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Pending the return of the motion for an interlocutory injunction pending trial, the defendants are ordered to cease and desist from blocking, interfering or in any way obstructing development/construction related activities on the lands set out in Schedule A to the Notice of Motion including blocking access to development sites, standing in front of machinery/equipment or otherwise interfering with such machinery's/equipment's operation or in any way threatening or intimidating workers at the development sites.While waiting for the permanent injunction hearing to be held, Six Nations people continued to block the developments, on one occasion confronted by cement trucks trying to push past them. Police made arrests, based on the 'temporary' injunction. Confederacy Chiefs and Council toured the lands in question to make their intentions clear. Police have continued to arrest Six Nations people on and near these sites, though developers have pulled out and development appears to be at a standstill. In July 2008, the Ontario Court of Appeal (OCA) ruled on the similar case regarding the legality of Frontenac Ventures injunction against of the Ardoch Algonquins:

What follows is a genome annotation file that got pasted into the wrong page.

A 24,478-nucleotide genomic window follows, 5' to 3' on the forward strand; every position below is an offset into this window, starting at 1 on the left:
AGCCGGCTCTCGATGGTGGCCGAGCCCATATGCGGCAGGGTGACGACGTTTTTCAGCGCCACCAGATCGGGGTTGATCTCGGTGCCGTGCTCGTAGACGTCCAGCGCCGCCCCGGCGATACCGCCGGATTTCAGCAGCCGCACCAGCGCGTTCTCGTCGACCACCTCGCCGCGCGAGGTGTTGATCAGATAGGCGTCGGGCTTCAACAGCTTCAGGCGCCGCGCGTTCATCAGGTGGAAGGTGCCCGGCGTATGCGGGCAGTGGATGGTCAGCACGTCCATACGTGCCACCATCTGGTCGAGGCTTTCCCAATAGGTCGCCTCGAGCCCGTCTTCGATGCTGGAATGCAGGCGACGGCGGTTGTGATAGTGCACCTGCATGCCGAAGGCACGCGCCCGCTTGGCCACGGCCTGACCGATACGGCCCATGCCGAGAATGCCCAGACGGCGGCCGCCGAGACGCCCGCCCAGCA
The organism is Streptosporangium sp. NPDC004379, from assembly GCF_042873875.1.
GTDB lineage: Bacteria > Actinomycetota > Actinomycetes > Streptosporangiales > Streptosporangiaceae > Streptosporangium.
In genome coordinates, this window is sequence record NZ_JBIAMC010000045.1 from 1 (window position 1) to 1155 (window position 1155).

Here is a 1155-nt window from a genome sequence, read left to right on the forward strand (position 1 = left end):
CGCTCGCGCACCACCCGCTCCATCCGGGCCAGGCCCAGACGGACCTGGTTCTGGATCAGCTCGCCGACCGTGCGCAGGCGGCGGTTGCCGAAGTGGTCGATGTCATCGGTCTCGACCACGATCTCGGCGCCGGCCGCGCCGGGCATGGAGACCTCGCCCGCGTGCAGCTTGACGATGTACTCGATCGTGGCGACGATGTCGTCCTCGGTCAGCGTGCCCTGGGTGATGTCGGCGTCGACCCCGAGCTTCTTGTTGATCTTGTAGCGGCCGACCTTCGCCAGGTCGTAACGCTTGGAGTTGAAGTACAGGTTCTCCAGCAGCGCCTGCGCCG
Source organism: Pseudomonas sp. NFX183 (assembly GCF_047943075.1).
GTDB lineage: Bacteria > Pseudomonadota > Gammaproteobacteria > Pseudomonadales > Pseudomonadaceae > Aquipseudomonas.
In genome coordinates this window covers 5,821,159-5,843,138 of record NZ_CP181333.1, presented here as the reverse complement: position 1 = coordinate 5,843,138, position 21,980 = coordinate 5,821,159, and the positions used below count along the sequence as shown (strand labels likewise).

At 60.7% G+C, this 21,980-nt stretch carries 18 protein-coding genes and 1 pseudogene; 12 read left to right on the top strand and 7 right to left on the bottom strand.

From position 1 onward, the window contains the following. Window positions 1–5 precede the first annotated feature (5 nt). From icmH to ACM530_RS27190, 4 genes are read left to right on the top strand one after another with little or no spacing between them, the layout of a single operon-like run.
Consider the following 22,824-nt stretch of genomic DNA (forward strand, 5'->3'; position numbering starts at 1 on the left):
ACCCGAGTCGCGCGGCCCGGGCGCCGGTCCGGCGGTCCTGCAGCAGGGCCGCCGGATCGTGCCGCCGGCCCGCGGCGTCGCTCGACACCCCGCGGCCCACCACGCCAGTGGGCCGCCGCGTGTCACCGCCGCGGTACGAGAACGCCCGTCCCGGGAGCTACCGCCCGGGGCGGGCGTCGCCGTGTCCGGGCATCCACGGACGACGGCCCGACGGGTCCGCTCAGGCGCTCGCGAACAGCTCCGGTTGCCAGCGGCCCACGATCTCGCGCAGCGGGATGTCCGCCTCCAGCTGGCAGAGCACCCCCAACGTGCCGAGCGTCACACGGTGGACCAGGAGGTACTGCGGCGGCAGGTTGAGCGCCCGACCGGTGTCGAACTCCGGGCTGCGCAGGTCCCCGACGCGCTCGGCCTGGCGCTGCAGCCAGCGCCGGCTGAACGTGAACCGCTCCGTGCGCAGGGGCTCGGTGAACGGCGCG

Where a requested injunction is intended to create "a protest-free zone" for contentious private activity that affects asserted aboriginal or treaty rights, the court must be very careful to ensure that, in the context of the dispute before it, the Crown has fully and faithfully discharged its duty to consult with the affected First Nations: see Julia E. Lawn, "The John Doe Injunction in Mass Protest Cases" (1998) 56 U.T. Fac. L. Rev. 101. The court must further be satisfied that every effort has been exhausted to obtain a negotiated or legislated solution to the dispute before it. Good faith on both sides is required in this process: Haida Nation, p. 532.